Signs & Symptoms of Adjustment Disorders in Adolescents

Understanding Adjustment Disorders

Learn about adjustment disorder

Adjustment disorder is a category of trauma- or stressor-related mental health disorders. An individual may develop adjustment disorder as a result of a traumatic, stressful or life-changing event. Someone with adjustment disorder is typically unable to adjust to life changes, such as the loss of a job or even a new job, the loss of a friend, a relationship break-up, a physical injury, the death of a family member, or the loss of a hobby, activity, or routine. While adjustment disorder can affect all ages and stages of life, adolescents are most susceptible to an adjustment disorder after the loss of a parent or guardian; when a sibling goes off to college; when a friendship changes; or with the transition from one school or grade to the next.

Those with adjustment disorder are characteristically unable to respond to life changes in a healthy way or might possess a rigid desire to repeat history. People who live with adjustment disorder often express the wish to go back to “the way things were.” Those with adjustment disorder usually exhibit symptoms of anxiety and nervousness, separation anxiety and attachment issues, panic, depression, and/or the inability to complete daily activities in school, work, relationships or hobbies.

While everyone varies in flexibility and the ability to adapt to change, both the duration and intensity of your child’s ability to adjust to life changes will determine whether your child is experiencing adjustment disorder. Adjustment disorder is a failure to move on after an extended period of time, and an individual’s reaction to life changes is often out proportion to the changes themselves. Perhaps most of all, adjustment disorder is known for its negative impact on a child’s daily functioning.

Signs and Symptoms

Signs and symptoms of adjustment disorder

Certain signs and symptoms accompany adjustment disorder. While people who experience life changes might exhibit some of the following signs and symptoms, the duration of these symptoms is usually limited. But someone with adjustment disorder may display these symptoms for a longer period of time, especially after the triggering life change or event. The symptoms of adjustment disorder can be behavioral, physical, and mental. As a parent, it’s important to be on the lookout for these signs and symptoms in your child’s daily life:

Behavioral symptoms:

  • Excessive attachment or “clinginess” to loved ones
  • Regular crying spells
  • Acting nervous or jittery
  • Getting easily distracted
  • Mood swings based upon the actions or inactions of others
  • Withdrawal or isolation from family and friends
  • Neglecting important responsibilities (such as at work or school)
  • Self-harm

Physical symptoms:

  • Trouble sleeping or sleeping too much
  • No appetite or excessive appetite

Mental symptoms:

  • Anxiety or nervousness, especially when a loved one leaves (separation anxiety)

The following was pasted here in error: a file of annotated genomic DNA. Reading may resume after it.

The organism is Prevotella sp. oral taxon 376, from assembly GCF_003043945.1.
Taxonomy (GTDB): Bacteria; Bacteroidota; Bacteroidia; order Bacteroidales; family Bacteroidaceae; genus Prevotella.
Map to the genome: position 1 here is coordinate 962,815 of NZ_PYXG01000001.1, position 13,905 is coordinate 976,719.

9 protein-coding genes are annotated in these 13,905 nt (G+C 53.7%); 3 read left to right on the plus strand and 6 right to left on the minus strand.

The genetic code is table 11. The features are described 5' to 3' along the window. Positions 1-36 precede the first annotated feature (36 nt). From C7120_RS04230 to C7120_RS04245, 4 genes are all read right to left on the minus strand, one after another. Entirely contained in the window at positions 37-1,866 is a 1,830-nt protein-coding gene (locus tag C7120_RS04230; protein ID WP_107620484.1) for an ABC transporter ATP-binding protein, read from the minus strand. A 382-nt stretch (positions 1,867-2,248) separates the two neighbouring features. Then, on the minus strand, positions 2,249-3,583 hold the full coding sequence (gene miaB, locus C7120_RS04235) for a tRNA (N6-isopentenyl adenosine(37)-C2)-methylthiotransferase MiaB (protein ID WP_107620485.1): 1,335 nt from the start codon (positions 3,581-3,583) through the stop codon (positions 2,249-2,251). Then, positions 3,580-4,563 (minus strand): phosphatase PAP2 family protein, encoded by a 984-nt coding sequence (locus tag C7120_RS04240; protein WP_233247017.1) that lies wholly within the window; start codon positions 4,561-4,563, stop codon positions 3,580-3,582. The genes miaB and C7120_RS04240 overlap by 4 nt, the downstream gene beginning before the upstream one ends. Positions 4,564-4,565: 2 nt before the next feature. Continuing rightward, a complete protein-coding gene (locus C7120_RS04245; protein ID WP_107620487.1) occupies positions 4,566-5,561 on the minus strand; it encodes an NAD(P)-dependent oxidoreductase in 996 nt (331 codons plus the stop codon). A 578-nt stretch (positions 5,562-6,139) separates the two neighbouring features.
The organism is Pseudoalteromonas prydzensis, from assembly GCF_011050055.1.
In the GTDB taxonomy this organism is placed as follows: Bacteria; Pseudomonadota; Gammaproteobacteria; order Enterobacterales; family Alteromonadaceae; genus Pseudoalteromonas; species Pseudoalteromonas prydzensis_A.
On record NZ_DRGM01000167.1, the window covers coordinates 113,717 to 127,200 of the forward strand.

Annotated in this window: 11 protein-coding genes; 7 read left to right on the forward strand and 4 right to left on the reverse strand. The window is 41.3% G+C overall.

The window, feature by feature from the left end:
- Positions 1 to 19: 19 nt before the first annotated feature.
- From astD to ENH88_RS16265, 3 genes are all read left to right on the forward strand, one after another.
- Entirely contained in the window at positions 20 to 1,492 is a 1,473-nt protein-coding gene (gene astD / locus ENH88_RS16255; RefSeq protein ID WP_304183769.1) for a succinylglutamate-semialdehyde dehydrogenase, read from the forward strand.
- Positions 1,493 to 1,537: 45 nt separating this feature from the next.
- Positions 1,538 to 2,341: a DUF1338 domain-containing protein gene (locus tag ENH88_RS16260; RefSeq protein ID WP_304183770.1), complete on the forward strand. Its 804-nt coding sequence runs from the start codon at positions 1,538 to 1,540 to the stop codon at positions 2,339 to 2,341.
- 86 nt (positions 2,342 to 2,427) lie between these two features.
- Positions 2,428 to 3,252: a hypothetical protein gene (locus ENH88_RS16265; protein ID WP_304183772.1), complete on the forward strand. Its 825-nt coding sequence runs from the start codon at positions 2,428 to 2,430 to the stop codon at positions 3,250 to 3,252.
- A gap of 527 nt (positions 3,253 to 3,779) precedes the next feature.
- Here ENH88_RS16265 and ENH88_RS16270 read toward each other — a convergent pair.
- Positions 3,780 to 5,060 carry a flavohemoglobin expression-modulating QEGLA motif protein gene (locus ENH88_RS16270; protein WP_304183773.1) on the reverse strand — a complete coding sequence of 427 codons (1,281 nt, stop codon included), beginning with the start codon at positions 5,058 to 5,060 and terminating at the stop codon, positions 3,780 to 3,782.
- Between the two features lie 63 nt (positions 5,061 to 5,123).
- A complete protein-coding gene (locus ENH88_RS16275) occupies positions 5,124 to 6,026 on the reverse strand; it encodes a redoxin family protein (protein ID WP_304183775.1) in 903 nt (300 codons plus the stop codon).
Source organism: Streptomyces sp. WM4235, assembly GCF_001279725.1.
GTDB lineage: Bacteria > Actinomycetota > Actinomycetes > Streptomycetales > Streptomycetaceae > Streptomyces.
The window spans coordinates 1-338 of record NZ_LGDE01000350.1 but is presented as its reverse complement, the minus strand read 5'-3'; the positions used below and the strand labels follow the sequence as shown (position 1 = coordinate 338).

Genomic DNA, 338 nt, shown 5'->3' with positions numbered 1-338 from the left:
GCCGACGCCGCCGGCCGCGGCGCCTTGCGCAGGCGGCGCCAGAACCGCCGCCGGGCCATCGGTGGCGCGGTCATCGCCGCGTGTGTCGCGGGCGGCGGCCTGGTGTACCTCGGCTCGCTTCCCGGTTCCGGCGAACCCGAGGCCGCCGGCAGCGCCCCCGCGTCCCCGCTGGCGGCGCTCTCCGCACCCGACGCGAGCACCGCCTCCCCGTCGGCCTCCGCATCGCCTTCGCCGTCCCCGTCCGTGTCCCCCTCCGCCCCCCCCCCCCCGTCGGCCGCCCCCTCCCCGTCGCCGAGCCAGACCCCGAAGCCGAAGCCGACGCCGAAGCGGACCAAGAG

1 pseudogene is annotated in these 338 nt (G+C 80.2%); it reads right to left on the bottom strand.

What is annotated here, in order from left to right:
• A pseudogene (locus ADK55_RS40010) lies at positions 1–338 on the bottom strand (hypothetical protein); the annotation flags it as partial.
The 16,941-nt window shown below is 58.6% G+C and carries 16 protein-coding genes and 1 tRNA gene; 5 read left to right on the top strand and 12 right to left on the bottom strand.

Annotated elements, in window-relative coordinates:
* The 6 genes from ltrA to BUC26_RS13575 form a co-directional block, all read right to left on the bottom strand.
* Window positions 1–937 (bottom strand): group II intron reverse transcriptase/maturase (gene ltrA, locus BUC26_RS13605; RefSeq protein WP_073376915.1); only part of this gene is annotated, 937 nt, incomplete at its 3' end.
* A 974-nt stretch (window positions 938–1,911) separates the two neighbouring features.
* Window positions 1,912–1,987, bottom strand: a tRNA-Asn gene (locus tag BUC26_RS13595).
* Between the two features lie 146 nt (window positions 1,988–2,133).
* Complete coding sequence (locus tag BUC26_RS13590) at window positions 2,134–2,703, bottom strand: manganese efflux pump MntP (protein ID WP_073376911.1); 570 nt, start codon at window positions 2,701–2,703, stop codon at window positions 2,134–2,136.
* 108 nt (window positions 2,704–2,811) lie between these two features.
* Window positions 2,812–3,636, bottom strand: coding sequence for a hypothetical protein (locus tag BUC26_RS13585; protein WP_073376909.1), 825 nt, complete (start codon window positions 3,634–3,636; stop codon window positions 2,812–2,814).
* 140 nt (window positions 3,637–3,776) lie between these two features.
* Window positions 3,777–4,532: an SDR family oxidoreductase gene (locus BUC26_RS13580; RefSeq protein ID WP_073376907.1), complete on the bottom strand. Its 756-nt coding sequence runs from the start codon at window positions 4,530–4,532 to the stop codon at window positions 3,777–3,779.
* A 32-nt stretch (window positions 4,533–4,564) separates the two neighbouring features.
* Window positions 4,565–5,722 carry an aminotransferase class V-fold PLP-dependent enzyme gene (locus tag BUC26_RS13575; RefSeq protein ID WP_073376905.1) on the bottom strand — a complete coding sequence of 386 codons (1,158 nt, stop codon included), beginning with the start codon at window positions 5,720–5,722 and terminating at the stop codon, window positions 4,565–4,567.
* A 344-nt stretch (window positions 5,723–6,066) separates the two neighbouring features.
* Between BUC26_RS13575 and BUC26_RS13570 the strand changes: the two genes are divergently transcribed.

• Panic
  • Sorrow
  • Distress
  • Depression
  • Thoughts of suicide


Effects of adjustment disorder

Short-Term Effects: Although adjustment disorder is often triggered by a traumatic event or stressful life change, if left untreated, the person living with adjustment disorder may experience short-term effects. The following short-term effects of untreated adjustment disorder include, but are not limited to:

  • Strained relationships
  • Social isolation and/or feelings of loneliness
  • Hindered academic performance
  • Poor performance at work
  • Financial difficulties
  • Poor physical health
  • Job loss
  • Self-harm
  • Thoughts of suicide

Long-Term Effects: The sooner your child gets treatment for adjustment disorder, the more minimal the short-term effects might be. But if further left untreated, those with adjustment disorder may experience more long-term, or chronic, effects, such as:

  • Relationship loss
  • Unemployment
  • Medical problems
  • Financial debt
  • Academic failure
  • School expulsion
  • Legal consequences
  • Self-harm
  • Suicide

Co-Occurring Disorders

Adjustment disorder and co-occurring disorders

It is not uncommon for someone with adjustment disorder to have a co-occurring disorder, or another mental illness, alongside their current one. Some common co-occurring disorders of adjustment disorder include:

  • Anxiety disorders
  • Obsessive-compulsive disorder (OCD)
  • Borderline personality disorder
  • Bipolar disorder
  • Depression
  • Substance use disorder (addiction)

Because of stressful or triggering changes or events, your child may not be able to adjust accordingly to life’s many ebbs and flows. Adjustment disorder can prove highly disruptive to your child’s life, as it can impact their physical, emotional and mental wellbeing. With adjustment disorder, your child’s behavior may change in order to adjust or accommodate to any confusing changes in their life. It’s important that you seek treatment at the onset of the signs and symptoms of adjustment disorder to potentially limit any decline in performance at school or happiness at home.

Through inpatient treatment at Southstone Behavioral Health in South Boston, Virginia, change is possible. The compassionate and competent staff at Southstone Behavioral Health can help your child healthily adjust to any life changes or traumatic events they may encounter. At Southstone Behavioral Health, your child will be equipped with the necessary coping strategies and life skills to adapt to life’s never-ending changes.